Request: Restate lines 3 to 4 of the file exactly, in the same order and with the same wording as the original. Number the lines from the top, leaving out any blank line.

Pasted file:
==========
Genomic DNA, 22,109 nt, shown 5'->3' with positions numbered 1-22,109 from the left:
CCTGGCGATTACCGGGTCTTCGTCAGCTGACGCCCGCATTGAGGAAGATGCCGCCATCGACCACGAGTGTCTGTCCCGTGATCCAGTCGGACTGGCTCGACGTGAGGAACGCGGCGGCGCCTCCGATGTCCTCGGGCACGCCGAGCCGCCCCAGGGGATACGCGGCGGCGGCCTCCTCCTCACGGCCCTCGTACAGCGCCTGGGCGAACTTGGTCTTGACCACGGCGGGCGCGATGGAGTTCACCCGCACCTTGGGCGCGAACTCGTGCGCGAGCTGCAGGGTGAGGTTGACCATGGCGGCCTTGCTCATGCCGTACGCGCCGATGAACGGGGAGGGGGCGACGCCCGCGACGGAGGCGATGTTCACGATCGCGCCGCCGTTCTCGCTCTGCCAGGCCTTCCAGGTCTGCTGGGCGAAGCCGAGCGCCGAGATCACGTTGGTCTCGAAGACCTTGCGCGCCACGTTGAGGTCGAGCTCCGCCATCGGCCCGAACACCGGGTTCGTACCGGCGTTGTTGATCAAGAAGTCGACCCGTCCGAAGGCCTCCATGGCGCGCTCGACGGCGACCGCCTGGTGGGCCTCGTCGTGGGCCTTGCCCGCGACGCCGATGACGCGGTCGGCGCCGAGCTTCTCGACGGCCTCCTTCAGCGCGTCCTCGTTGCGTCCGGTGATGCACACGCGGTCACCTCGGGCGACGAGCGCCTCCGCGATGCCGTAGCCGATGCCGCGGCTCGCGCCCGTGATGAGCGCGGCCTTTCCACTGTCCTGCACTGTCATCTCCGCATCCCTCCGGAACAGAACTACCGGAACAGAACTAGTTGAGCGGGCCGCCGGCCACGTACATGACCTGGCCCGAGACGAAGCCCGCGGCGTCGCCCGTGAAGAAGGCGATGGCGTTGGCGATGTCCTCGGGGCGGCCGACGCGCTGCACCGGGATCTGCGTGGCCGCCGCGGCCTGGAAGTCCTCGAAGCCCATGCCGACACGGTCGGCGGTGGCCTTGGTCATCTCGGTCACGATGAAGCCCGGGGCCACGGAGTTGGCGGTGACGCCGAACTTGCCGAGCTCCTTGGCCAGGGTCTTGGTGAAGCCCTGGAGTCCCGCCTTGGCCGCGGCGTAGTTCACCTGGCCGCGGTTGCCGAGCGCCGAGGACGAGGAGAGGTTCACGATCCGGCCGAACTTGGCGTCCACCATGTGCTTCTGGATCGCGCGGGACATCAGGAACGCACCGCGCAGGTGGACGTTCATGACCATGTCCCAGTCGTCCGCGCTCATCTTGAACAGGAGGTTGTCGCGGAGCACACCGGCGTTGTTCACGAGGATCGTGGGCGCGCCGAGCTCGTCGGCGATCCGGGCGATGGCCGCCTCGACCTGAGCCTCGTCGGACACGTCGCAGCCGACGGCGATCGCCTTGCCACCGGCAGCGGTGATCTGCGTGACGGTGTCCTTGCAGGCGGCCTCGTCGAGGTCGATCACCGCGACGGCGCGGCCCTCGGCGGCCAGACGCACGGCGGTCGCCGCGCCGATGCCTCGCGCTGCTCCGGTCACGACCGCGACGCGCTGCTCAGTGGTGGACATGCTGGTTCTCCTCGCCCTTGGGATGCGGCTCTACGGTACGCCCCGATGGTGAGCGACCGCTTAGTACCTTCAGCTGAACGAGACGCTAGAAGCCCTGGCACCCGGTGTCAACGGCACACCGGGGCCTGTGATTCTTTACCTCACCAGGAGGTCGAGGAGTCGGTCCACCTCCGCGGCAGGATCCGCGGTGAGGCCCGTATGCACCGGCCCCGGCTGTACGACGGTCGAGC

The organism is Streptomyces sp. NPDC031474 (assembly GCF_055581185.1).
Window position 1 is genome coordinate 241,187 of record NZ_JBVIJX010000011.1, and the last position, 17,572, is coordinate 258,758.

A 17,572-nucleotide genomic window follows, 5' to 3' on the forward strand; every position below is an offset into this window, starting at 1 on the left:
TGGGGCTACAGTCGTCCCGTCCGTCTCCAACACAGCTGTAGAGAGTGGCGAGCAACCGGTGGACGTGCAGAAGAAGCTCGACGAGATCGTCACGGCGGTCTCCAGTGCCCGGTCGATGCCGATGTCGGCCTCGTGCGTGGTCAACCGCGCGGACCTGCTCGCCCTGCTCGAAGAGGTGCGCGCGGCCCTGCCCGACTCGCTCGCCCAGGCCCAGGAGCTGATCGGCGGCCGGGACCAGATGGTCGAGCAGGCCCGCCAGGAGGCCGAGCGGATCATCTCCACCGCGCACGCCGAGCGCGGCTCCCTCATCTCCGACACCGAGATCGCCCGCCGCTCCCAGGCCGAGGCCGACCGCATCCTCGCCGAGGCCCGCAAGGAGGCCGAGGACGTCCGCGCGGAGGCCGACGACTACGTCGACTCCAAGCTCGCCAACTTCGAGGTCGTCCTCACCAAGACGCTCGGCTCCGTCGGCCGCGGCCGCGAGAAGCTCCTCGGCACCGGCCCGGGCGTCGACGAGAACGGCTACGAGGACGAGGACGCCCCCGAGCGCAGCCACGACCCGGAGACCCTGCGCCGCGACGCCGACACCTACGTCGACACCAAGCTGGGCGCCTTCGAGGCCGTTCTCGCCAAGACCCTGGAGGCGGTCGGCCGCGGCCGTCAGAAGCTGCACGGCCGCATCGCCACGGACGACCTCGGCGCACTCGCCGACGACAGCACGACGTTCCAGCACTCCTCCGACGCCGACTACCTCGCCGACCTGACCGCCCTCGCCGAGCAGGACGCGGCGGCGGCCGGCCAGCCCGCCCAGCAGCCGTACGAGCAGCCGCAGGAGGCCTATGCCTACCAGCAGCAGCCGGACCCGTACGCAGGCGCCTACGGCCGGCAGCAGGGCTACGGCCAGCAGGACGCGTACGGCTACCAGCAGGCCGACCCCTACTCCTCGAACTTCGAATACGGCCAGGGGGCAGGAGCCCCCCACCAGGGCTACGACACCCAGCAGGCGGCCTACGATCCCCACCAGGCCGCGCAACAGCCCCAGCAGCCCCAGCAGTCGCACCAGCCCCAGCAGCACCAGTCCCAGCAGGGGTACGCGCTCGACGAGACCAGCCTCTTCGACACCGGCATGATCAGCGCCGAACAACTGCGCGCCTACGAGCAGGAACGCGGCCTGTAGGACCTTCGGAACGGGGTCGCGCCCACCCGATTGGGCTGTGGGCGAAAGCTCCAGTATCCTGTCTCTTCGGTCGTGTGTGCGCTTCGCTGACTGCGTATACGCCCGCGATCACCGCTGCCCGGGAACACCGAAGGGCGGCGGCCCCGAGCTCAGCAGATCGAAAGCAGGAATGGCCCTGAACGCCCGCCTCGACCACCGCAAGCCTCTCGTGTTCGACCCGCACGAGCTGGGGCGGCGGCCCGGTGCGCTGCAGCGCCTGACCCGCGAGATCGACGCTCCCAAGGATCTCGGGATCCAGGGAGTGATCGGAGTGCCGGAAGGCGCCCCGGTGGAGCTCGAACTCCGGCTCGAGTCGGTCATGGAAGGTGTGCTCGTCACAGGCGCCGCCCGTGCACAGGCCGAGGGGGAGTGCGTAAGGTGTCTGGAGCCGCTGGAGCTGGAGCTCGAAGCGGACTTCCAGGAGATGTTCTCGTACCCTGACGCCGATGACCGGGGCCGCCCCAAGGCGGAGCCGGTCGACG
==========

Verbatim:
The organism is Streptomyces sp. NPDC031474 (assembly GCF_055581185.1).
Window position 1 is genome coordinate 241,187 of record NZ_JBVIJX010000011.1, and the last position, 17,572, is coordinate 258,758.